New Republic - September 27, 2019
July 1945, the engineer Vannevar Bush—one of the founders of the Raytheon electronics corporation, and director of the federal Office of Scientific Research and Development during World War II—published a meditative essay in The Atlantic. The scientific community had mobilized during the war to develop the atomic bomb. Now, he urged, it should turn itself with the same energy to the organization of human knowledge. He envisioned a device that may seem eerily familiar today: a desklike piece of furniture he dubbed the “memex,” which would make available and searchable all the accumulated written works of humanity, compressing entire encyclopedias and scientific libraries into a few square inches, and serving as an “enlarged intimate supplement” to individual memory. The memex, Bush suggested, could enliven people under the shadow of nuclear destruction: It would enable humanity to access the tremendous record of human experience, and direct it toward a shared common good.
How far the grim news from today’s technological frontier seems from Bush’s optimism. Amazon is rife with counterfeit and fakery. Facebook has been blamed for the dissemination of conspiracy theories and ethnic hatreds, and for allowing user data to be manipulated to influence elections. Uber can’t [turn a profit](http:// https://www.forbes.com/sites/lensherman/2019/06/02/can-uber-ever-be-profitable/#2e134f3a5785) even as its “gig economy” model undermines the notion of the steady job. YouTube’s algorithms sway restless young people to the most extreme racist right. Hand-held computers link us to the massive tech giants lurking in the background. There’s a whole genre of first-person essay about trying, and failing, to break addiction to the iPhone.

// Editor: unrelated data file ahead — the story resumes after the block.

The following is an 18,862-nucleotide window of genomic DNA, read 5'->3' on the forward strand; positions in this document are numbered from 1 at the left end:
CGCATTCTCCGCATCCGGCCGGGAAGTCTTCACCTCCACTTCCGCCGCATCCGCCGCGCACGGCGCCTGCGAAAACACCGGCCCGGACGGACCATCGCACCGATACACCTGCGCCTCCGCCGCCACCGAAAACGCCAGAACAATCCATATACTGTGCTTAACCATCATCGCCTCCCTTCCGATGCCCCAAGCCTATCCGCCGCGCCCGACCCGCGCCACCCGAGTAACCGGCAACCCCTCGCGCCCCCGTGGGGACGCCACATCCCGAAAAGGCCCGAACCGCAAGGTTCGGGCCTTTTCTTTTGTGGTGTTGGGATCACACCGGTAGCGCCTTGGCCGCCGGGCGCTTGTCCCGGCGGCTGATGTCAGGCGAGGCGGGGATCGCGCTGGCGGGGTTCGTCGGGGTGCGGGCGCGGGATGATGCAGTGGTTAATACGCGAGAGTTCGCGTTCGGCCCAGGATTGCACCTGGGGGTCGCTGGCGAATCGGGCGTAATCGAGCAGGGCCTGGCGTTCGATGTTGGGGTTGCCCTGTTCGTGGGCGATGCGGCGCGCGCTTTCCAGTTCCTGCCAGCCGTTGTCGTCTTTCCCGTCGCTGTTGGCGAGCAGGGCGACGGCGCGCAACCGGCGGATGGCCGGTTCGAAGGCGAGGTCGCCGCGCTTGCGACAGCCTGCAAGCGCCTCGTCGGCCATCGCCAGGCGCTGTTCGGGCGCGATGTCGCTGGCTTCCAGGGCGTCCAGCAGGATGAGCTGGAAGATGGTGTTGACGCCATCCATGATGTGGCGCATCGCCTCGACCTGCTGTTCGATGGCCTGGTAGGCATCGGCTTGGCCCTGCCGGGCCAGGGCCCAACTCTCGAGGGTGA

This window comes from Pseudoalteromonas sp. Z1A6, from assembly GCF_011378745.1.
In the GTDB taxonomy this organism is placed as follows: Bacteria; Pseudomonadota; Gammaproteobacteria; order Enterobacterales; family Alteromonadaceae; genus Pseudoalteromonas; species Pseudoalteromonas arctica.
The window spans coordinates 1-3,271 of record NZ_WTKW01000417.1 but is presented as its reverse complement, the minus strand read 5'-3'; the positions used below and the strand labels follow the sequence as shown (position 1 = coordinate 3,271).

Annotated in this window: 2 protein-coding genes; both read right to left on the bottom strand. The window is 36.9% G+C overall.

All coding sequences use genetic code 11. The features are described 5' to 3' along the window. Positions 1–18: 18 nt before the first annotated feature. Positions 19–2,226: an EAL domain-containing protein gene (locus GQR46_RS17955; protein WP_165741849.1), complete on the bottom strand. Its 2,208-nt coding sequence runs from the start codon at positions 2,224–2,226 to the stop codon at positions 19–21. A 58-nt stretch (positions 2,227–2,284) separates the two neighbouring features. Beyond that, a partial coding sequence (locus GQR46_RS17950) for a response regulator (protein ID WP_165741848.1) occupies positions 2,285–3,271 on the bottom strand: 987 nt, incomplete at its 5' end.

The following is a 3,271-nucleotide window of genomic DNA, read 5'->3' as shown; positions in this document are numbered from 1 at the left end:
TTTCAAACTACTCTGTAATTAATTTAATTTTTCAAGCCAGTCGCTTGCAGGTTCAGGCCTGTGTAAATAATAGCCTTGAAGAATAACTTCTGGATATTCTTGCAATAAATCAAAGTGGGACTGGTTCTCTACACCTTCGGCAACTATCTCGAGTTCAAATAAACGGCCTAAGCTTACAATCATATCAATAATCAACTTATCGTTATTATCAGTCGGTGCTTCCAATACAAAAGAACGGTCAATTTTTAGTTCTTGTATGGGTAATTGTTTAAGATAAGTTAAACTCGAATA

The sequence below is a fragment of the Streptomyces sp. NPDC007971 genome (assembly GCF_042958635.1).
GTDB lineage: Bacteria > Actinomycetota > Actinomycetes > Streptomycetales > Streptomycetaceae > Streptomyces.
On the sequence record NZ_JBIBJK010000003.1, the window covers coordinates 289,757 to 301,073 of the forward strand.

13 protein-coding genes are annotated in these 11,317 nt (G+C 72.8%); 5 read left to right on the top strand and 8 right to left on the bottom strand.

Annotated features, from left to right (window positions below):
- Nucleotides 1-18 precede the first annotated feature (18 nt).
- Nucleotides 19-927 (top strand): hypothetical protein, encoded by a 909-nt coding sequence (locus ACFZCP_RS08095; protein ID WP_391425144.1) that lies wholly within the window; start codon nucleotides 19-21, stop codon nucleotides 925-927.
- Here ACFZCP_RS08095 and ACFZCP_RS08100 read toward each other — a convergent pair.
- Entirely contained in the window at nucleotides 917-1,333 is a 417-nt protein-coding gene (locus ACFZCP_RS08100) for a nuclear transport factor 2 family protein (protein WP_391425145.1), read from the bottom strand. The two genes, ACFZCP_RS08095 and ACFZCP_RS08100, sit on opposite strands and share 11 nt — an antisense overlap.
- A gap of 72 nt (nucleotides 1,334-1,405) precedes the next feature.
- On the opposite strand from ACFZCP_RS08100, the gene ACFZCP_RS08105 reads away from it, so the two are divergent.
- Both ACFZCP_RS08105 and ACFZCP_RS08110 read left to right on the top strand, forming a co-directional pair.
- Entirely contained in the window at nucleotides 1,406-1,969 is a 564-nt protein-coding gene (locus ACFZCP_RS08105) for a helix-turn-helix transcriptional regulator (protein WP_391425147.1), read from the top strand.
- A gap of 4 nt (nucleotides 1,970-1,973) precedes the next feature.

This was not how it was all supposed to turn out. For many years, Silicon Valley and the machines that came out of it were presented as personally, economically, and socially transformative, agents of revolution at both the level of the individual and the whole social order. They were democratizing, uncontrolled, anarchic, and new. Most of all, they were supposed to be fun—to open up a space of play and freedom. How is it, then, that just a few decades in, we find ourselves trapped in a dreary spectacle that seems to replicate the old patterns of exploitation and dominion in almost every sphere, but with a creepy new intimacy?
Margaret O’Mara’s book The Code: Silicon Valley and the Remaking of America traces just how our uneasy present deviated from what was promised at the outset. O’Mara embeds Silicon Valley in the sweep of American political history, offering a vision of the social landscape that produced the modern technology industry. She shows how Big Tech did not simply spring Athena-like from the brain of Steve Jobs, but rather took shape out of the dilemmas and possibilities of the Cold War, the particular culture of Northern California, and the economic debates of the 1970s and 1980s. What comes through most powerfully in her narrative are the wild social hopes once projected on to computers. These magical machines were supposed to provide a solution to the economic and political problems of the late twentieth century, a way to transcend and break free of the confining aspects of postwar capitalism. This was a feint, a way of imagining a miracle fix to tensions and conflicts that had no easy resolution. Computers, O’Mara suggests, have long been metaphors as much as machines. ...
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